Schumer Asks FDA to mandate removal of contaminant 1,4-dioxane



On Thursday, April 13, 2017, Sen. Chuck Schumer (D-N.Y.) called on the FDA at a news conference to require the removal of a probable carcinogen called 1,4-dioxane from all cleaning products such as shampoos, shower gels and lotions. The EPA has said that short-term exposure can cause irritation and long-term exposure can cause kidney and liver damage, but Schumer says the process to remove it, called vacuum stripping, doesn't cost much. (Credit: Ed Betz)

Sen. Chuck Schumer on Thursday called for a U.S. Food and Drug Administration requirement that manufacturers remove the probable carcinogen 1,4-dioxane from such consumer products as shampoos and lotions.

Schumer (D-N.Y.) plans to file a legislative petition with the FDA, his office said.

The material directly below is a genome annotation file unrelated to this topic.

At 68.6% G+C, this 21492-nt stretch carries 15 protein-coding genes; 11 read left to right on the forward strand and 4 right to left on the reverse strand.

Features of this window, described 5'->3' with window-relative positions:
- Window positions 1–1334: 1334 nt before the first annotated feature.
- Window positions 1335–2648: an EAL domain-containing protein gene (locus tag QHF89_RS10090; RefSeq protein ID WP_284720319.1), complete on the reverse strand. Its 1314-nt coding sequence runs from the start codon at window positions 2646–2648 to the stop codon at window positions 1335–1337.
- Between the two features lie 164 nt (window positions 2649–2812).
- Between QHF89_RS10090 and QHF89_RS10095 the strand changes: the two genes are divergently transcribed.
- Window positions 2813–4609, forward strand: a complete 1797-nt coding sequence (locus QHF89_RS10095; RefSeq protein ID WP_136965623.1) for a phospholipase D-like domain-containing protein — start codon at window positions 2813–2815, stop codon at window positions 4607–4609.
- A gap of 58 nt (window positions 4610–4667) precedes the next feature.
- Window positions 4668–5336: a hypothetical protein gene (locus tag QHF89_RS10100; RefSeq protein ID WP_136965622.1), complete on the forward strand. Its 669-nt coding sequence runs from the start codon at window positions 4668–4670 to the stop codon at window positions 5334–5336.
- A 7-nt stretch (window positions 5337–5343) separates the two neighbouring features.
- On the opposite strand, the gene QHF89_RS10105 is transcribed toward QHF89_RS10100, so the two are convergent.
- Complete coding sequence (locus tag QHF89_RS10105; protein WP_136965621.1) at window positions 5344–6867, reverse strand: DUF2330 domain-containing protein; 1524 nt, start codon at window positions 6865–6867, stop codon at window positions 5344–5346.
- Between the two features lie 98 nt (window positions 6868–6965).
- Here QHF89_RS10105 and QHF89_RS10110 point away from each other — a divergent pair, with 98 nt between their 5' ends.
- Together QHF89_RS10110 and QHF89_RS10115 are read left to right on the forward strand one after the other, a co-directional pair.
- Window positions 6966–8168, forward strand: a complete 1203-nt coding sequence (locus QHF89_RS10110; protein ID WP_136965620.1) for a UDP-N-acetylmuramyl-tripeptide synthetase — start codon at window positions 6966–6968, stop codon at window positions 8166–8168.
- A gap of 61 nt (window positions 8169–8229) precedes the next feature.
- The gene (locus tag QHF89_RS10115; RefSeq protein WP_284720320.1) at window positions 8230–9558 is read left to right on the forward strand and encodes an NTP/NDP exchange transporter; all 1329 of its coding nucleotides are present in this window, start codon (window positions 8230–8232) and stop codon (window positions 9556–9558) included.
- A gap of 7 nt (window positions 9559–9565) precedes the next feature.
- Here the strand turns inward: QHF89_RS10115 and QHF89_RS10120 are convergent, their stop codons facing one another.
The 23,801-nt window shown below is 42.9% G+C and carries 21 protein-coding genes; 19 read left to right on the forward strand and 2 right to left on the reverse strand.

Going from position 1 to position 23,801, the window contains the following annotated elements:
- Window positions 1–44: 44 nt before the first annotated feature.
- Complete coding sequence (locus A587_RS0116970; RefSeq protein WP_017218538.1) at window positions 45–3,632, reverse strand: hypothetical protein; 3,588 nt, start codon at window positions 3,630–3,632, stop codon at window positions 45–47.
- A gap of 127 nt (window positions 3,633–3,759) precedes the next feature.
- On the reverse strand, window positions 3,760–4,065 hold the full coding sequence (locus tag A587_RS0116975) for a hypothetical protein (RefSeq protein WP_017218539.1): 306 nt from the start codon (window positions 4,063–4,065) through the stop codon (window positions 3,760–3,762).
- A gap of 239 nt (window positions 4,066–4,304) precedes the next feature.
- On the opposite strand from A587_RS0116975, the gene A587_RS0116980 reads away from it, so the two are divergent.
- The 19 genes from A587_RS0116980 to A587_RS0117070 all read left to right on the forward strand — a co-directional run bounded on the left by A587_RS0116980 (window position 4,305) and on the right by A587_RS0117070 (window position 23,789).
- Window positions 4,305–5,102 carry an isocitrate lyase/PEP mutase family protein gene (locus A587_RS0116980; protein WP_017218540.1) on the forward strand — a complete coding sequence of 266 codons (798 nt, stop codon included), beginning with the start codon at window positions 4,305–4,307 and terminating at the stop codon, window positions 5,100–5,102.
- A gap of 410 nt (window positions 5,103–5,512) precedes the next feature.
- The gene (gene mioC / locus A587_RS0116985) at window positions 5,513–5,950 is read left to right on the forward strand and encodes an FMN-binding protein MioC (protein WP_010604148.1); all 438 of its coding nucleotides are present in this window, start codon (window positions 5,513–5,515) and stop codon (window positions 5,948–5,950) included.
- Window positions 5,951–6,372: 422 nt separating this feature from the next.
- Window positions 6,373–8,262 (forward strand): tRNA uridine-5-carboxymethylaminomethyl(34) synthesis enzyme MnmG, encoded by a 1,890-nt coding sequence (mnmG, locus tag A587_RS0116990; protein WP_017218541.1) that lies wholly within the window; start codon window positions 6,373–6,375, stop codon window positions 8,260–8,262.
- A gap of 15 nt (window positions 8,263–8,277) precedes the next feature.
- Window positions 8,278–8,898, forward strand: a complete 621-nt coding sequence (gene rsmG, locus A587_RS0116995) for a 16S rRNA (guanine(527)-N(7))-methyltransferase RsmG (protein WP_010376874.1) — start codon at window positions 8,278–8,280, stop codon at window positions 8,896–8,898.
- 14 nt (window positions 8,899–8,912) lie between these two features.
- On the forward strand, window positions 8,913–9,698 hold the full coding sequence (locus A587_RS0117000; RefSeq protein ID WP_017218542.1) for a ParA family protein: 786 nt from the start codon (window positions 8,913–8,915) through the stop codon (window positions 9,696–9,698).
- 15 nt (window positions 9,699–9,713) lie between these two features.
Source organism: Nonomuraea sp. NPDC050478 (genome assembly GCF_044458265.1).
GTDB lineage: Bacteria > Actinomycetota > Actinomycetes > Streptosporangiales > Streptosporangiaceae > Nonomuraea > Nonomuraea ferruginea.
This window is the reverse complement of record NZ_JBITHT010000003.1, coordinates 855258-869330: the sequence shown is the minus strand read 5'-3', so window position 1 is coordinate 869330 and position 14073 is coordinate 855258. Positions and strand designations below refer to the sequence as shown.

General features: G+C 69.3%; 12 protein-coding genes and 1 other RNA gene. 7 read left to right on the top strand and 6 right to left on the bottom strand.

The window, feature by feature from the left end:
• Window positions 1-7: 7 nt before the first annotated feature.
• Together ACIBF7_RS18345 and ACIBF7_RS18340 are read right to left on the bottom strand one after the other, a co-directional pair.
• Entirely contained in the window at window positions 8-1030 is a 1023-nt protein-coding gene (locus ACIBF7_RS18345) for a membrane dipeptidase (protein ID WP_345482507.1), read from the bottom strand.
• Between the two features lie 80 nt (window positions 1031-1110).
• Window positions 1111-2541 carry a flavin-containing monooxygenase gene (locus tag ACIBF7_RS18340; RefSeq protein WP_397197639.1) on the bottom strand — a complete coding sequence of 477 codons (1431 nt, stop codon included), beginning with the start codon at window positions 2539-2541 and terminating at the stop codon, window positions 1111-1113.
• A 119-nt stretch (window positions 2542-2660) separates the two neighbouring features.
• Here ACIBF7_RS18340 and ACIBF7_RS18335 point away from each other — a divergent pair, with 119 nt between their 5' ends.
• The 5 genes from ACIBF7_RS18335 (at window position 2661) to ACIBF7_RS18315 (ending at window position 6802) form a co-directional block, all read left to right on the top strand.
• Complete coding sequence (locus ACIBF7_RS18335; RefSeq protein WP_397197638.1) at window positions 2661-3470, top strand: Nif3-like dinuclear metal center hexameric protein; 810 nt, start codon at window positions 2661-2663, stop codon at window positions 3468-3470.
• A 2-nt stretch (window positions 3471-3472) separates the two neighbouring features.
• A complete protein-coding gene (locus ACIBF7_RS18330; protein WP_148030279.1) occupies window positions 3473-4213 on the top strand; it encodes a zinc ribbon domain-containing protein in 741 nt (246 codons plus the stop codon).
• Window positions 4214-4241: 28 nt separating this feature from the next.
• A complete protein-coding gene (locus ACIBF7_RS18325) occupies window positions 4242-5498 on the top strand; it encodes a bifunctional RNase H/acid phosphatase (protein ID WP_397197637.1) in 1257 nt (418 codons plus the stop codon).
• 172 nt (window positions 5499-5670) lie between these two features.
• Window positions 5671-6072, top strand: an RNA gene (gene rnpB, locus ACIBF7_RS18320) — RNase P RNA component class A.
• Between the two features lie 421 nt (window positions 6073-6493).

“It’s time to drain 1,4-dioxane from everyday products,” Schumer said Thursday. “When it’s used in your bathtub, it can seep into the aquifer.”

Citizens Campaign for the Environment executive director Adrienne Esposito said there were two ways the chemical was getting into the water supply — from legacy manufacturing contamination and consumer cleaning products. 

“This is exactly what needs to happen,” she said about the petition, which is also signed by Sen. Kirsten Gillibrand.

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